Do runners rely on gear too much?

First let me say, that I’m sorry you are assaulted with my old running shoes every time I do a running post.  I like to have a picture with every post if I can manage it and it fits.  However I don’t have a generic running picture unless you would rather a picture of me just running?  Shoes might be safter.

Recently I have been wondering if runners are starting to rely on gear too much to get them through a run?  That’s Fit recently had an article on runner’s opinions about running gear that people don’t need.  It was pretty interesting.  Some of the answers I agree with and some I do not.

Amanda also recently had a question on her blog, What is the one piece of running gear you definitely need?  I did not read other people’s answers but my answer was my shoe pouch, seen above.  It holds all my info and my keys.  While most clothes now have pockets, sometimes they aren’t very secure and sometimes they are not big enough for my keys.  My shoe pouch is fantastic.

But I do wonder if people rely on gear too much to get through a run?  Two of the most common complaints I see that runners make are:

1. Complain about their iPod or whatever dieing out during a run and then the “run was so hard”, or “it was torture to get through that run!”

Really?  I mean, REALLY?  Because if running is that unpleasant of a task for you without music, then why are you running?  Perhaps it’s just something I don’t understand since I don’t run with music.  I run on the road and I run alone (back off creepies, I’ve got skills), I can’t take the chance of not hearing something coming up on me.  It’s also a time for me to chill with my thoughts and work things out that need worked through.  I don’t really want to jam to something that early in the AM.  I enjoy the sunrise and the quiet instead.  This is also why I run alone because I have no desire to talk to anyone that early in the morning. Conversations aren’t high on my list of importance at that time.

2. Freaking out when their garmin doesn’t work.

For some reason I’ve seen a lot of runners postpone or bail on a run just because their garmin wasn’t working.  Runner What?!

Why is your garmin dictating your schedule?  It’s a gadget and you are a human being with a life.  Tell the gadget to stuff it and get your run on!  One day without is no big deal.

In full disclosure I run with a HRM and sometimes it gets wonky on me and doesn’t record right.  I get irritated.  I curse it and tell it that it is not pretty anymore.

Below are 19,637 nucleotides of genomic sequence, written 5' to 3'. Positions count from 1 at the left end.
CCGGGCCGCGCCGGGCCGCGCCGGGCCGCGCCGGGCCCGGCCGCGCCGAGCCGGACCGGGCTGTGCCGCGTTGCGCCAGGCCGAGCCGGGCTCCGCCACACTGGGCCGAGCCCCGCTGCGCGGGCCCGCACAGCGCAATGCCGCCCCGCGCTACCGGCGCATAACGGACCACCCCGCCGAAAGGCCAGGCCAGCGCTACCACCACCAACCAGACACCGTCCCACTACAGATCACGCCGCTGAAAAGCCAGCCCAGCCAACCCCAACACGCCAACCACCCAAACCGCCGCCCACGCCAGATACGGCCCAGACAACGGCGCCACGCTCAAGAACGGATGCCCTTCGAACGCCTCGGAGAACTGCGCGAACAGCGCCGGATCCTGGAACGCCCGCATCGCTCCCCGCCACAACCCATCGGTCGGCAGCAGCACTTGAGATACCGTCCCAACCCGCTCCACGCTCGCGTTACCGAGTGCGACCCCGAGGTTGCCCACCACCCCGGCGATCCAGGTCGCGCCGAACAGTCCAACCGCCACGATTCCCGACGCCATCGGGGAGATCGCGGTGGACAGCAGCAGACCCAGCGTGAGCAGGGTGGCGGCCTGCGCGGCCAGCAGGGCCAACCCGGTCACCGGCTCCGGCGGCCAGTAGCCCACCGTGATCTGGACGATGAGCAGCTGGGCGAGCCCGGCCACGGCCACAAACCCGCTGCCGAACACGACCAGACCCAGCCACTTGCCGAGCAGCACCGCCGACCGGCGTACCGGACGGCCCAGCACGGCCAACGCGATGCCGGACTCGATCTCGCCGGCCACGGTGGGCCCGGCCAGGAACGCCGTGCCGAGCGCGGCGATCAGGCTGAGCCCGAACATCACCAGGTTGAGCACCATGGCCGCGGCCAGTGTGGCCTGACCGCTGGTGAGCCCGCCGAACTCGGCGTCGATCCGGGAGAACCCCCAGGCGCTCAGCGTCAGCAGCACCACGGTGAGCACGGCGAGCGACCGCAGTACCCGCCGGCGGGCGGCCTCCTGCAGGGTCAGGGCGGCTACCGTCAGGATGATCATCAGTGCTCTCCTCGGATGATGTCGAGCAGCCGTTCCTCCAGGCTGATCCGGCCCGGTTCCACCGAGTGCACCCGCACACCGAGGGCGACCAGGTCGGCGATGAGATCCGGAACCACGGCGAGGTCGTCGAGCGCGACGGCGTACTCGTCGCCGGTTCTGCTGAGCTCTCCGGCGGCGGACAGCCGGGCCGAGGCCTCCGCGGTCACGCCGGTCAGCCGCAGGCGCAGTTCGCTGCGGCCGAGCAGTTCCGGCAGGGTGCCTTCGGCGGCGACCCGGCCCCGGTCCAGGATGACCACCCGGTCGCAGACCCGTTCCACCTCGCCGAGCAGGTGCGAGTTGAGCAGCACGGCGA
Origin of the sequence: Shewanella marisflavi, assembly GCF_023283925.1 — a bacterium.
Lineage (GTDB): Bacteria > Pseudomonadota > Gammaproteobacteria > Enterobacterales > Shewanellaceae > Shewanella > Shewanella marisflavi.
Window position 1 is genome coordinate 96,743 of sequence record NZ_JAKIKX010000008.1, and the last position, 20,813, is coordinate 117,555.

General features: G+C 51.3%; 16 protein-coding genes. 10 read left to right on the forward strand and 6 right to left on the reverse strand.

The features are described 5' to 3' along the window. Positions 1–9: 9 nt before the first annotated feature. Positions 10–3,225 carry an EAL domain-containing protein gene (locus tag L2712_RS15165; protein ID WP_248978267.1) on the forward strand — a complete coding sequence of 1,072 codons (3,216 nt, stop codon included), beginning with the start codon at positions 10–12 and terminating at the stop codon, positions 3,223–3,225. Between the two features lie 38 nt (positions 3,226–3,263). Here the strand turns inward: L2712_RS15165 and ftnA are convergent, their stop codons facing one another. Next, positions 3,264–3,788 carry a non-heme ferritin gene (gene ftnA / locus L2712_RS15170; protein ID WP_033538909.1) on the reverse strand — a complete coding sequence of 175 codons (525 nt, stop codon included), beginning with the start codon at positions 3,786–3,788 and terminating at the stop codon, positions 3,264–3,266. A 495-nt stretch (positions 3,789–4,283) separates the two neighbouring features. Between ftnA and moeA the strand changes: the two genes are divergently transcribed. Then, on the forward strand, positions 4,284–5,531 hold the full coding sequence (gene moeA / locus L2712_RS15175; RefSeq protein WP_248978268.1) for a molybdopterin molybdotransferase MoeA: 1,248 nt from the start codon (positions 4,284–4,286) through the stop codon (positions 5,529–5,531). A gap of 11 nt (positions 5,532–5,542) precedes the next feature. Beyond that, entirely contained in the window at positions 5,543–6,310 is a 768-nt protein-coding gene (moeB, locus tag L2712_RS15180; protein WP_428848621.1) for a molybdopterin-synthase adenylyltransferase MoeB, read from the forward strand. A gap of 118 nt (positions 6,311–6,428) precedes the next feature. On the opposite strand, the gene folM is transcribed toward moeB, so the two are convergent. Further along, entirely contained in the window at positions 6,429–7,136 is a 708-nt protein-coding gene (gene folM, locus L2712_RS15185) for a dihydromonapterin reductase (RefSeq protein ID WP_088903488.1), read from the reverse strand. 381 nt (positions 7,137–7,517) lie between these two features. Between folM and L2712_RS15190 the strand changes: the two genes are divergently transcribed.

I don’t let my gadgets decide my schedule.  Weather and injuries are the only things that keep me from a run.

This is a topic I’ve been thinking a lot about lately though, if runners are starting to rely on gadgets too much.  If companies are starting to make unnecessary things just because someone somewhere is definitely going to buy it?

Do you run with a lot of gear? If it crapped out on you, will you still run or will that keep you home?  Are you able to run just to run and have fun, or is it always about tracking stats?

10 thoughts on “Do runners rely on gear too much?

    • FF, Sometimes people will complain about their garmin not getting a signal so they don’t run because of that. I don’t understand that.
      TG, I am all about motivators! Whatever gets you moving, use it and work with it! My issue stems from relying on the motivators too much. If you can’t run without your iPod, or workout without a garmin, then I personally think that’s a problem. Using something to make working out more fun is aces. Relying on it and refusing to workout if you don’t have it is bad news.
      Kilax, me too! My shoes are my biggest investment although I have dropped some serious cash on clothes too!
      Andy, Thanks for commenting! Congrats on running consistently for 6 months! That is awesome. :D My reply to TG also applies here. Motivators yes! Crutches no, boo.
      Amanda, I’m the same! I love taking that time with my thoughts during my run and working through things that need some extra attention. :)

  1. I say runners totally rely on too much gear!!! But then again I don’t really blame them . . .